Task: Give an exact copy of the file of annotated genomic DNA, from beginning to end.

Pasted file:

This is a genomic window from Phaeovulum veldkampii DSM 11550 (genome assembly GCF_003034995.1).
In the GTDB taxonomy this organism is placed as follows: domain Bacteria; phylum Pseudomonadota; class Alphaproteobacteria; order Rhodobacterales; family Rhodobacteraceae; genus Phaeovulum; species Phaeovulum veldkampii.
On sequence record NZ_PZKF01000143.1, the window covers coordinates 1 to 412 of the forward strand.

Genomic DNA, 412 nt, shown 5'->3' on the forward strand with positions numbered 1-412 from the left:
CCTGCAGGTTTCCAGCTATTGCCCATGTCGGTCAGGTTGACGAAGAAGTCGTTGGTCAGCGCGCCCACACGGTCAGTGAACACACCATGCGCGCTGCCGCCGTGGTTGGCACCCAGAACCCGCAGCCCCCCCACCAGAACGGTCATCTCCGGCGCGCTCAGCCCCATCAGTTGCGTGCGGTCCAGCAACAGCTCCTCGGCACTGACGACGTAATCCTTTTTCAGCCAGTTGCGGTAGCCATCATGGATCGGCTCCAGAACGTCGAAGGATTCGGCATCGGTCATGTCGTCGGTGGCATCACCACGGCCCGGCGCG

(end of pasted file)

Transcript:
This is a genomic window from Phaeovulum veldkampii DSM 11550 (genome assembly GCF_003034995.1).
In the GTDB taxonomy this organism is placed as follows: domain Bacteria; phylum Pseudomonadota; class Alphaproteobacteria; order Rhodobacterales; family Rhodobacteraceae; genus Phaeovulum; species Phaeovulum veldkampii.
On sequence record NZ_PZKF01000143.1, the window covers coordinates 1 to 412 of the forward strand.

Genomic DNA, 412 nt, shown 5'->3' on the forward strand with positions numbered 1-412 from the left:
CCTGCAGGTTTCCAGCTATTGCCCATGTCGGTCAGGTTGACGAAGAAGTCGTTGGTCAGCGCGCCCACACGGTCAGTGAACACACCATGCGCGCTGCCGCCGTGGTTGGCACCCAGAACCCGCAGCCCCCCCACCAGAACGGTCATCTCCGGCGCGCTCAGCCCCATCAGTTGCGTGCGGTCCAGCAACAGCTCCTCGGCACTGACGACGTAATCCTTTTTCAGCCAGTTGCGGTAGCCATCATGGATCGGCTCCAGAACGTCGAAGGATTCGGCATCGGTCATGTCGTCGGTGGCATCACCACGGCCCGGCGCG